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How do you handle communication in your nanny share?

When you’re trying to manage the schedules and needs of two families plus a nanny, keeping the lines of communication open is crucial.

How do you handle communication in your nanny share?

Nanny shares have lots of advantages, but they also require a bit more attention and involvement between the parties. When you’re trying to manage the schedules and needs of two families plus a nanny, keeping the lines of communication open is absolutely crucial. (And when you officially kick off your nanny share, you’ll quickly realize how much you all will need to discuss on a regular basis!) The tricky part is finding a way to communicate with each other that meets everyone’s needs and expectations.

That’s not to say that there’s any right or wrong way to manage communication in a nanny share, though. Keeping both families and the nanny in the loop should be your main priority, and how you decide to do that is really a matter of personal preference. Some people prefer group messages with the families and nanny, while others designate a point person to communicate directly with the nanny for day-to-day matters.

Any way you manage it, communication within a nanny share is an integral part of its success. Just make sure that it’s a strategy that works best for all of you — and emphasis on the word “all.”

Communication options in your nanny share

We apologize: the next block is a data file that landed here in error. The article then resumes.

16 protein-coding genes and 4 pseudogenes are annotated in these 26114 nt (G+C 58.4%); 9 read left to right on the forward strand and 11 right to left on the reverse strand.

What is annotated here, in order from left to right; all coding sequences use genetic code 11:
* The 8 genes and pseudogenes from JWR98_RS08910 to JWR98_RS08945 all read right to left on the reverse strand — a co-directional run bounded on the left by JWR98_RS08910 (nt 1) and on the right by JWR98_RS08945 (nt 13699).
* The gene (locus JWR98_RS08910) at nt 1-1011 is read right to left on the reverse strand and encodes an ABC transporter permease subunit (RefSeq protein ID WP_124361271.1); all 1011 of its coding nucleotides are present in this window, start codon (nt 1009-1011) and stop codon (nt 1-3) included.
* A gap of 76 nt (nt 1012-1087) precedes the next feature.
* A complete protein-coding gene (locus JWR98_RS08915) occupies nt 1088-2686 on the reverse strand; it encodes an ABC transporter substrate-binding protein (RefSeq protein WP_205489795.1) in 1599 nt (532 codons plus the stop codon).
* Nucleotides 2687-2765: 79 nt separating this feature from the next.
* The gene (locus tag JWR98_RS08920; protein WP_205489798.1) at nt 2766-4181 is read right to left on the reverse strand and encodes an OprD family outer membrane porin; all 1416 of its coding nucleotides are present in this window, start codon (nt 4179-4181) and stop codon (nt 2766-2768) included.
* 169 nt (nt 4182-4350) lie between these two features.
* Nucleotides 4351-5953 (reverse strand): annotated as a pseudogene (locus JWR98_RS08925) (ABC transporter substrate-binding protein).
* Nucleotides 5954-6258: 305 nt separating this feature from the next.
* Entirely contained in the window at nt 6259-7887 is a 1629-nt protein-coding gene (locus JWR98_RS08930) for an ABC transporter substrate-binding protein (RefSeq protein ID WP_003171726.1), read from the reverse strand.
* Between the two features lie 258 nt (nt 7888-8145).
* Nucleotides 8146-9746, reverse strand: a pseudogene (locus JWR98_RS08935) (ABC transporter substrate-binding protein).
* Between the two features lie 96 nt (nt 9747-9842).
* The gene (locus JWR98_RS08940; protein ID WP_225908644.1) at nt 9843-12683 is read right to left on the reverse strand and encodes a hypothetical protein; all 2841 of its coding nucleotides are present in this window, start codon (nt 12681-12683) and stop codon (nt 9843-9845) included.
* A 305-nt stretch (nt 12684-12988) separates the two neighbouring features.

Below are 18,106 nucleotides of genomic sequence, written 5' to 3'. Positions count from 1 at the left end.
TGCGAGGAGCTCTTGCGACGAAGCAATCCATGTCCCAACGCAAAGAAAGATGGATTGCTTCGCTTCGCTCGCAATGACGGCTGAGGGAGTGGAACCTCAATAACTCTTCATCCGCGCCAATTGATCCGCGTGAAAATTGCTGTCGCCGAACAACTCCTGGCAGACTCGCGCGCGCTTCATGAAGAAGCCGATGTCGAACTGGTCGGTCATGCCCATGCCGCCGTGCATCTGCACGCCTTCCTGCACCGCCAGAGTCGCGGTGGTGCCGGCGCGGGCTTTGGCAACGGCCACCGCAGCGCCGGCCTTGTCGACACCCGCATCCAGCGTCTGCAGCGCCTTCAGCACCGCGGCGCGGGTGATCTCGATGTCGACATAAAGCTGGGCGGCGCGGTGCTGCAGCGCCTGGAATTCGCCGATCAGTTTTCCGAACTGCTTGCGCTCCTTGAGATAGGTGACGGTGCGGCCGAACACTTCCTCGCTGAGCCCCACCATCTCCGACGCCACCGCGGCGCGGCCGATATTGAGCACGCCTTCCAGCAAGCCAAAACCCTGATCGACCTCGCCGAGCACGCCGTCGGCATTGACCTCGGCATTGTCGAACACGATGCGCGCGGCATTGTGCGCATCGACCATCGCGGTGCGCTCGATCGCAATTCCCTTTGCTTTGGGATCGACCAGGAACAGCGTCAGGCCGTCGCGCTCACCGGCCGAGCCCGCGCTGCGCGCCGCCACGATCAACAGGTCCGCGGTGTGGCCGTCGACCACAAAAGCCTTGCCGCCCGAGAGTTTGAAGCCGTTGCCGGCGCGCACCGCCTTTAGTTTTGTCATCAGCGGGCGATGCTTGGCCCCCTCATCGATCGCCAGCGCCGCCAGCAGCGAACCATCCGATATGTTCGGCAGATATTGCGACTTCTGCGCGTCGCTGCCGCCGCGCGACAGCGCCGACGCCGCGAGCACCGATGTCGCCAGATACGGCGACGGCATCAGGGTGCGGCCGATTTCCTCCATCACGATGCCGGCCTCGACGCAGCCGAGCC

To help you navigate this process, we spoke to several nanny share families to find out what strategies work for them. Here are two options to choose from, along tips for communicating in a nanny share.

Whole group communication

Group messaging, whether through texting, social media messaging or emailing, is a great way to keep the lines of communication open in a nanny share. If everyone is involved in the same text conversation, no one gets left out or misses a change of plans. Plus, you can even set up notifications to make sure that you don’t miss out on any last-minute changes or updates.

We spoke to one mom in Portland, Oregon, who said that her nanny share has a parent thread and a nanny thread to manage communication. Every Sunday, the parents discuss the upcoming week and go over any changes to their schedule or any events going on everyone needs to be aware of. Once they’ve planned out the week, they check in with the nanny on a separate text thread that includes both families and the nanny.

Another parent we spoke to, a mom in Minnesota, also uses group messages to keep in touch with everyone in her nanny share. If an issue arises, either with the nanny or the other family, she takes it off the group thread and reaches out to the concerned party individually.

If you do decide to go with the group text or message thread options, just remember that that inherently involves receiving a flurry of messages from time to time. And, as such, it’s easy to get overwhelmed by it all. Two families and a nanny will likely have a lot to say and share, and it can be hard to sift through the conversation to find the key details you specifically need to know.